Should you invest in cryptocurrency?

Should you invest in cryptocurrency?

By Thiwari Werayasobprasong

Here is what you need to know from AIT School of Management’s FinTech expert before gaining or losing millions overnight.

As of mid-June 2021, there were more than 5,600 crypto coins in the market, with a global market cap of US$1.69 trillion – with US$742 billion belonging to Bitcoin. Last year in mid-April, Bitcoin (BTC) was worth a little over US$6,600. 12 months later, the coin’s value increased almost ten-fold, peaking at over US$63,000 per coin.

Two months later, however, the value of BTC dropped by more than half. Whereas owning just one BTC meant having US$63,000 in April, it meant less than US$30,000 in June – or being over US$33,000 poorer by doing nothing!

Earlier in May, Reuters reported that China had banned financial institutions and companies that handle payments from providing services related to transactions in cryptocurrency and had warned against speculative crypto trading, seeing price volatility as “seriously infringing on the safety of people’s property and disrupting the normal economic and financial order,” said the statement.

“Regulators are growing increasingly cautious about retail investors diving into crypto, particularly when they risk losing their life savings, as we saw in the 2018 crypto crash,” said Benjamin Quinlan, Chairman of the FinTech Association of Hong Kong, CEO of Quinlan & Associates, and Adjunct Faculty at AIT School of Management, as he cautioned the hype around crypto trading.

What good is cryptocurrency?

Cryptocurrency is digital money based on blockchain technology – a distributed ledger which decentralizes the way money is produced and transacted. Its value is determined by its users, not a central entity such as a national bank or a government. By design, the information stored on blockchain is nearly impossible to be tampered with. It takes up to 10 minutes to verify via its vast peer-to-peer (P2P) network every time a transaction is made. Cryptocurrency has been around since 2009, with Bitcoin being the first currency applying this technology. Currently, there are over 5,600 different cryptocurrencies in circulation, with the global market cap of US$1.69 trillion.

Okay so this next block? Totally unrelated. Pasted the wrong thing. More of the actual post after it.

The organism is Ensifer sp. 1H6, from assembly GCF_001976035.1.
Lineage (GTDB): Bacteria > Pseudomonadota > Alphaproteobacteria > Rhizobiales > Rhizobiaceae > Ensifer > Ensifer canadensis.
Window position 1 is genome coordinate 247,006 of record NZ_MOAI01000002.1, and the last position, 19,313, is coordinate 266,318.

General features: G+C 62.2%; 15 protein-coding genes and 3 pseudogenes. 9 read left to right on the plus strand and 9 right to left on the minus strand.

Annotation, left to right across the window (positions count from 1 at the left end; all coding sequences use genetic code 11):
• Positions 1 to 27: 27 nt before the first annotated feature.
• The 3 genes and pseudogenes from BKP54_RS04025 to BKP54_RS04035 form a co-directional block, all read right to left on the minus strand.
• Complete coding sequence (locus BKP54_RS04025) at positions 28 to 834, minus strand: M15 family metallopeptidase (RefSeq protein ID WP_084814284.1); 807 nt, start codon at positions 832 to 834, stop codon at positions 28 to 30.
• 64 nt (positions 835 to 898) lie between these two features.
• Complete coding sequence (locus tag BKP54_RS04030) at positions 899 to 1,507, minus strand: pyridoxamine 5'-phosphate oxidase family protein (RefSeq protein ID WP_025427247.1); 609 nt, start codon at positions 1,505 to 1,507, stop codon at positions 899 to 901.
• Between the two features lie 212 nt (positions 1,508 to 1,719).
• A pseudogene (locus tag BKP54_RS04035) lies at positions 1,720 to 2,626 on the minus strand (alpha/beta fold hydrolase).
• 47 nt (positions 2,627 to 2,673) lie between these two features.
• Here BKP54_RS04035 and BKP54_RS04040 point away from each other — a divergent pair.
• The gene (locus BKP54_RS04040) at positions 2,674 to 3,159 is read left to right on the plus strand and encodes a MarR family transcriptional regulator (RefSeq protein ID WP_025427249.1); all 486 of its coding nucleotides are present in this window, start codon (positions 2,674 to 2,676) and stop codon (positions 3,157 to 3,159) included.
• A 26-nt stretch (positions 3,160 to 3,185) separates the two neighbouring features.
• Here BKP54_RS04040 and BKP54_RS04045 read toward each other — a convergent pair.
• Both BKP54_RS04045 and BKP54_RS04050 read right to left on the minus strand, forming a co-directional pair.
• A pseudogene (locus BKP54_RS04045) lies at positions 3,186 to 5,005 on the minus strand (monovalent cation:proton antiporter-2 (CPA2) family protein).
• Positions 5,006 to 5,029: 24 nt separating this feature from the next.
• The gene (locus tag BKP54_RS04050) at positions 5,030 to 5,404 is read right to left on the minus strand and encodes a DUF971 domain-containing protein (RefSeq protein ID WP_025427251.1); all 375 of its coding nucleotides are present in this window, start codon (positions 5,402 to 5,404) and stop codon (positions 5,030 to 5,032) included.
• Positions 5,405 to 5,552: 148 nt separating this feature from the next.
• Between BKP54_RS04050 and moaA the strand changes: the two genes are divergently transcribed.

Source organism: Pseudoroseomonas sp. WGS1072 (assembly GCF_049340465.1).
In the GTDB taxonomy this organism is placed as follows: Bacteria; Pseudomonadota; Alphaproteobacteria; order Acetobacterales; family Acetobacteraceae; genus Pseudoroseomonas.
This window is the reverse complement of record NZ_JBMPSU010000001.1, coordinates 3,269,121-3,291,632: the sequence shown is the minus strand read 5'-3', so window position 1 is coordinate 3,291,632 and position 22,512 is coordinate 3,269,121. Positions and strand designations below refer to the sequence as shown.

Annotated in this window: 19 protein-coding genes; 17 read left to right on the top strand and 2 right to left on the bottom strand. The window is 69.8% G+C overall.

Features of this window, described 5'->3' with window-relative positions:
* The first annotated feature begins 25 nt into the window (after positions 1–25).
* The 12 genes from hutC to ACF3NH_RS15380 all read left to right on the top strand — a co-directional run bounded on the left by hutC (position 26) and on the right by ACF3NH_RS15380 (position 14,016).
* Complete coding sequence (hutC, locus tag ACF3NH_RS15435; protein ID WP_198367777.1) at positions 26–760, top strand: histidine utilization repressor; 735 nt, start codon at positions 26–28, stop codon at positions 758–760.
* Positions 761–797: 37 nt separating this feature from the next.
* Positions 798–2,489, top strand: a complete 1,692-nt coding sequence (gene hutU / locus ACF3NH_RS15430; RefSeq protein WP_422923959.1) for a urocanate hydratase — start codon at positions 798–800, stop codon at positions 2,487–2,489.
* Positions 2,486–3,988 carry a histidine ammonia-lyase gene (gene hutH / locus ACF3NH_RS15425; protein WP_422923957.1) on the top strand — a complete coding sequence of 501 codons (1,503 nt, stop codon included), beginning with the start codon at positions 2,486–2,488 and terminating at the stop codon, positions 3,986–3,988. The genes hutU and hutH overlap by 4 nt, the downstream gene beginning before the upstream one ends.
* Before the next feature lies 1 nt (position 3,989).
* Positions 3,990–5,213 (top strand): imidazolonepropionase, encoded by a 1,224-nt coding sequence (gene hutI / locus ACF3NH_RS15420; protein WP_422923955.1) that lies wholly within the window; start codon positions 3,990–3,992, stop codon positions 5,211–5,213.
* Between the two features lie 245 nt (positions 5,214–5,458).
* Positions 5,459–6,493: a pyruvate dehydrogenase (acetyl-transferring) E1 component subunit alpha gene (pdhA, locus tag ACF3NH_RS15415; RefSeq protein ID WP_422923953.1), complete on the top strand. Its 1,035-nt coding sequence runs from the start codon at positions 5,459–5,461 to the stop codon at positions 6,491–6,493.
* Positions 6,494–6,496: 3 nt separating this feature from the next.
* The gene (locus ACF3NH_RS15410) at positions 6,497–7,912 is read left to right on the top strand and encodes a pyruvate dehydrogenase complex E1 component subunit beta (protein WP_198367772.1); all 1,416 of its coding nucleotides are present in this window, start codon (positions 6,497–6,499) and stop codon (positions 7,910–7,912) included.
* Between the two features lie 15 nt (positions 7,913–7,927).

Cryptocurrency can be used to buy regular goods and services from vendors who accept it. Since its value is not controlled by a single authority, however, its price tends to swing dramatically, with considerable influence from social media. Given its inherent price volatility, the FinTech expert, Benjamin Quinlan, explained how this naturally makes people reluctant to spend it, especially if they expect its value to keep rising. As a result, cryptos are mostly used for speculative investment purposes. In addition, Quinlan noted that it is expensive and slow to transact in Bitcoin, meaning that it is unlikely that it will replace government issued fiat currencies.

The good thing about crypto is that it can be traded without traditional intermediaries, making it relatively easier and faster for new investors to get started. Realizing the benefits of blockchain technology, governments are also creating their own cryptocurrencies instead of completely stamping it out.

“What you’re seeing is growing use of stablecoins, backed by or linked to particular fiat currencies, such as USDT (which is the crypto pegged to US Dollar), to be used for payments. There are also Central Bank Digital Currencies (CBCDs) currently in development, such as the Chinese government’s e-CNY, aimed at digitalizing fiat money. As a result, we are seeing a growing interest by governments to transition from paper money to digital money,” said Quinlan.

NFT and Defi

Cryptocurrency is not the only application of blockchain technology.

Recently making the headlines are news of digital items such as memes or even original source code of ‘world-wide-web’ being auctioned as an NFT for an unimaginable amount of money.

NFTs (Non-Fungible Tokens) are a unit of data stored on blockchain to certify digital assets as being unique or being the first digital copy of its kind.

“NFTs are here to stay. The concept around collectability has now been applied to the NFT world by creating scarcity – there is only one copy of the original. But, at the end of the day, it doesn’t give you copyright, so you only have the right to say that you own the first one,” said Quinlan, as he weighed in on the NFT craze.